The clocks have turned back, the heating is on and fireworks will soon be lighting-up the dark November skies. Bright orange satsumas and mandarins have made their way into our fruit bowls, as the first sign that the citrus season has begun.  This month, our seasonal apéritif celebrates these vibrant, winter fruits with an orange and brandy-packed French classic; the Sidecar. 

Like many classics, the origin of the Sidecar is much disputed but is thought to have been invented around the end of the First World War. One story suggests the drink was devised to ‘warm-up’ an American Army captain who often travelled to a Parisian bar in the sidecar of his friends motorbike. The bartender mixed warming Cognac with Cointreau and lemon juice and thus, the Sidecar was born. 

There are also disputes over the correct recipe for a Sidecar, dating back as far as the 1930s. Some recipes state equal parts of all ingredients but ours is inspired by Harry Craddock’s recipe in the famous Savoy Cocktail Book, which uses a larger ratio of Cognac. The mix is then sweetened with sugar syrup and shaken over ice, before straining into a Martini glass, garnished with a dried orange wheel. This elegant cocktail is a simple recipe but made with quality ingredients that boast centuries of prestige and evolution.  

Back in 1809, whilst the fires of the French Revolution still smouldered, Emmanuel Courvoisier, along with Louis Gallois decided to open a drinks company on the outskirts of Paris. It was here that the famous Courvoisier brandy was created, and quickly became the drink of choice for France's first Emperor, Napoleon Bonaparte. 

As the popularity of Courvoisier grew, so did the family's dedication to creating a spirit of exceptional quality and, consequently, they moved their headquarters to the sleepy town of Jarnac, in the heart of the Cognac region in order to regain control over their beloved brandy.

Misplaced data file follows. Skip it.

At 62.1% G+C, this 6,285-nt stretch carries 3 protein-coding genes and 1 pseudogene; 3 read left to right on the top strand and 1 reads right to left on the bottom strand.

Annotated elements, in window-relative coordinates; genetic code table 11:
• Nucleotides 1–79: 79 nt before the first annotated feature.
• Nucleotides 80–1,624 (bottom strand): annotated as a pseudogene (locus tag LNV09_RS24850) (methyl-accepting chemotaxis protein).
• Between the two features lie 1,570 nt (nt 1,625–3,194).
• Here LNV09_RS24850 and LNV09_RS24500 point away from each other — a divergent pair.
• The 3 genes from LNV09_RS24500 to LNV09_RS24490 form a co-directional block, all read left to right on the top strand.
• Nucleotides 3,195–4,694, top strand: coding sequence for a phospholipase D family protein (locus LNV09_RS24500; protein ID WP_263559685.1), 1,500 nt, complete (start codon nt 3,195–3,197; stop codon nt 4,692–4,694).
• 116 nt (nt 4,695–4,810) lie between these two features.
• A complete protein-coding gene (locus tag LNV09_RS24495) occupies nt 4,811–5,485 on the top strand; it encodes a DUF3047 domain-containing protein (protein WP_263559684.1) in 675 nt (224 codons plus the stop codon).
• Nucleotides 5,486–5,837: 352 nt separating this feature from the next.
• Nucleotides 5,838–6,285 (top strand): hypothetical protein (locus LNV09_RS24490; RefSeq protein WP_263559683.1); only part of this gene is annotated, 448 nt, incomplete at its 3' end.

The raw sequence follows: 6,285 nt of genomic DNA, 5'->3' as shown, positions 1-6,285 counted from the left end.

This dedication to quality has since seen Cognac become a designated area of protection, meaning that strict rules must be followed to be able to call your spirit ‘Cognac’, and for that reason, all Cognac is brandy, but not all brandy is Cognac.  

Courvoisier VS (Very Special) is made from double distilling white wine ‘on lees’, and then aged in specially crafted oak barrels for a minimum of two and a half years before being meticulously blended by the dedicated master blender, resulting in a complex yet smooth Cognac. 

The story of Cointreau begins in 1849 in Angers, a town in the Loire Valley, which saw the Cointreau brothers open the door to their own distillery. Edouard Cointreau had noticed consumers' interest in the taste of oranges which, at the time, was a rare and precious commodity. He continuously experimented with this universal flavour until he created the perfect blend of bitter and sweet orange peels.   

It was this recipe that gave birth to the original Triple-Sec that is known today as Cointreau, where a crystal-clear liqueur is crafted through the unique distillation of all-natural sweet and bitter orange peels, striking the perfect balance between sweetness and freshness. 

Visit one of our restaurants on a cold evening this November and warm up with a seasonal Sidecar cocktail.  Take a sip and imagine yourself in one of the famous Parisian brasseries of the Jazz Age – arrival in a sidecar optional.